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Warner should be dousing racial flames
In the aftermath of a bruising, divisive THA election campaign, there is need for introspection, as well as sober and level-headed analysis of the events that transpired in Tobago over the past few weeks. It is now time for all parties to focus on the development of all of T&T. A climate must created for healing and reconciliation, so that all involved can move on from the unfortunate comments made recently on political platforms.
That is why it was so disconcerting that United National Congress chairman Jack Warner, who also serves as a senior cabinet minister, chose to add fuel to the already raging controversies from that election with his comment that tribalism influenced the outcome of the polls. The statement made on Wednesday by Mr Warner represents a giant leap backward, fanning rather than quelling the flames of racism.
It is curious too that the UNC chairman’s comments differ greatly from those made by UNC leader Prime Minister Kamla Persad-Bissessar, who, on Monday night, congratulated Mr Orville London and the PNM, and said, “Tobagonians, in an overwhelming majority, chose to stay with the Orville London-led THA. And as I have always said, the voice of the people is the voice of God.”
Also disturbing is the fact that Warner actually played the race card when he accused Tobagonians of playing the race card. His statement did nothing to ease what he described as “the notion of fear among the African population.”
While the minister is entitled to his opinions on the outcome of the THA election, his words should have been framed in the context of T&T as a multi-ethnic society, with a population that freely expresses diverse philosophical, religious and political positions. As an elected official in a democratic country, it is unfortunate that he chose to heap such scorn on voters who did not support his political allies.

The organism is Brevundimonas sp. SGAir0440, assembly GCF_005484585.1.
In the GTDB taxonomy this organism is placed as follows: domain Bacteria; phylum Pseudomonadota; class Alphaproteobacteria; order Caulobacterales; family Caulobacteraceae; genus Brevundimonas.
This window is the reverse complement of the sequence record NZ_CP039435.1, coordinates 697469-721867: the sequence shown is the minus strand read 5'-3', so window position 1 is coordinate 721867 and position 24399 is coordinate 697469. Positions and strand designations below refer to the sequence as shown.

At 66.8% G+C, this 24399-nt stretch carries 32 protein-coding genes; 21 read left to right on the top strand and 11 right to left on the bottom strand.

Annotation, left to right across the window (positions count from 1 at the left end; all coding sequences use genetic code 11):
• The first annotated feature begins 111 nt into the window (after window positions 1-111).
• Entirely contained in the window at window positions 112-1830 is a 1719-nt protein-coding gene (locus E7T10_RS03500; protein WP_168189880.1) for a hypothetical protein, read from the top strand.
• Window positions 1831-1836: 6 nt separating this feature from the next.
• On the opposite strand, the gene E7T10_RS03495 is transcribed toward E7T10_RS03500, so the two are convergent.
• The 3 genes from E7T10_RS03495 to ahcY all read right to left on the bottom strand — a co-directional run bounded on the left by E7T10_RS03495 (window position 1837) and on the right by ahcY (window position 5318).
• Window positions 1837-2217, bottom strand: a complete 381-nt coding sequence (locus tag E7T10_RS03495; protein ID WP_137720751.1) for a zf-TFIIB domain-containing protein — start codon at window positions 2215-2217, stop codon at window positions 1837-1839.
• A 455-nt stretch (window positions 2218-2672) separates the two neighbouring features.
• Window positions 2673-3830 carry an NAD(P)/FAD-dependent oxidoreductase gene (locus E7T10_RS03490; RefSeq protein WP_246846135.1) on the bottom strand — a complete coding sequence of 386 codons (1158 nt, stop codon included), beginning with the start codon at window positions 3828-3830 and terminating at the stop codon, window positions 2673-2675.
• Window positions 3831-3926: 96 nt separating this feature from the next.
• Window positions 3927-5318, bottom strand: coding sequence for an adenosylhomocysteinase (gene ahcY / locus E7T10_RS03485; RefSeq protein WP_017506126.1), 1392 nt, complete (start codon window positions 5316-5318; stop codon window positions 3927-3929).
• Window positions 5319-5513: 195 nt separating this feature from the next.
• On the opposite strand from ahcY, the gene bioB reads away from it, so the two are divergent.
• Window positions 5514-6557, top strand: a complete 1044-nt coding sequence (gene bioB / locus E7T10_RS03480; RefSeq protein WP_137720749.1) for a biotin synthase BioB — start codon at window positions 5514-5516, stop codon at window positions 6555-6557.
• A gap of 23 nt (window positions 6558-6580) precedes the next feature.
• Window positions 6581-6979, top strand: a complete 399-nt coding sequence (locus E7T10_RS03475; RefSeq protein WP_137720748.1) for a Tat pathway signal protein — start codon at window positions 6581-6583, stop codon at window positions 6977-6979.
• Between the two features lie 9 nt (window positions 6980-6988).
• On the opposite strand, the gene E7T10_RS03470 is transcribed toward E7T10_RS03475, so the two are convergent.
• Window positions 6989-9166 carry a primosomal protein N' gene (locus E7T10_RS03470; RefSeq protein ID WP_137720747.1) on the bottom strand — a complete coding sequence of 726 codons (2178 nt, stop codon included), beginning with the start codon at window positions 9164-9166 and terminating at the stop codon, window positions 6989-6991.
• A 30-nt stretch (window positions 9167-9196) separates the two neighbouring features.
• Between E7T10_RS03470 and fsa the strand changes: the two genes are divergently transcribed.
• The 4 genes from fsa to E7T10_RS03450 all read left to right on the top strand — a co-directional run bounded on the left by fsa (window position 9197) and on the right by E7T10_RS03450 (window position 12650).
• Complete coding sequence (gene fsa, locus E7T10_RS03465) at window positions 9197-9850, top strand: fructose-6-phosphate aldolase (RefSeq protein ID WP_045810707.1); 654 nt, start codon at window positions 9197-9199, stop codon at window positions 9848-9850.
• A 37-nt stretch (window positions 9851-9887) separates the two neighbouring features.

As a person in authority, particularly as one holding the important portfolio of national security, he must lead by example, modelling appropriate behaviours and “walking the talk” in all his public activities. Unfortunately, he chose to unleash an emotional reaction rather than offer the logical solutions required to lead T&T in a healthier direction.
Too often, as was demonstrated by the level of campaigning on all sides in the THA campaign, relevant issues and discussions get lost because political leaders in this country are unwilling, or unable, to eradicate the misconceptions and intellectual dishonesty hindering T&T. Mr Warner and all other politicians—PNM, PP and otherwise—must wake up to the fact that divisive behaviour is not a solution to T&T’s ills. Instead, this country needs leaders who are prepared to display more sincere and educated actions.
Too often, in the rush to score quick political points, there are unfortunate actions and statements which demonstrate a total lack of perspective on issues of racism and all other forms of discrimination. In the complex society that is T&T, where many races and creeds reside together on two small islands, politicians must work to eradicate that irrational fear of the other that leads to unfortunate public claims about Calcutta ships and tribalism.
The politicians who will take this country into a successful future will be the ones who genuinely embrace and celebrate the diversity of Trinidadians and Tobagonians and reject every divisive system and belief.
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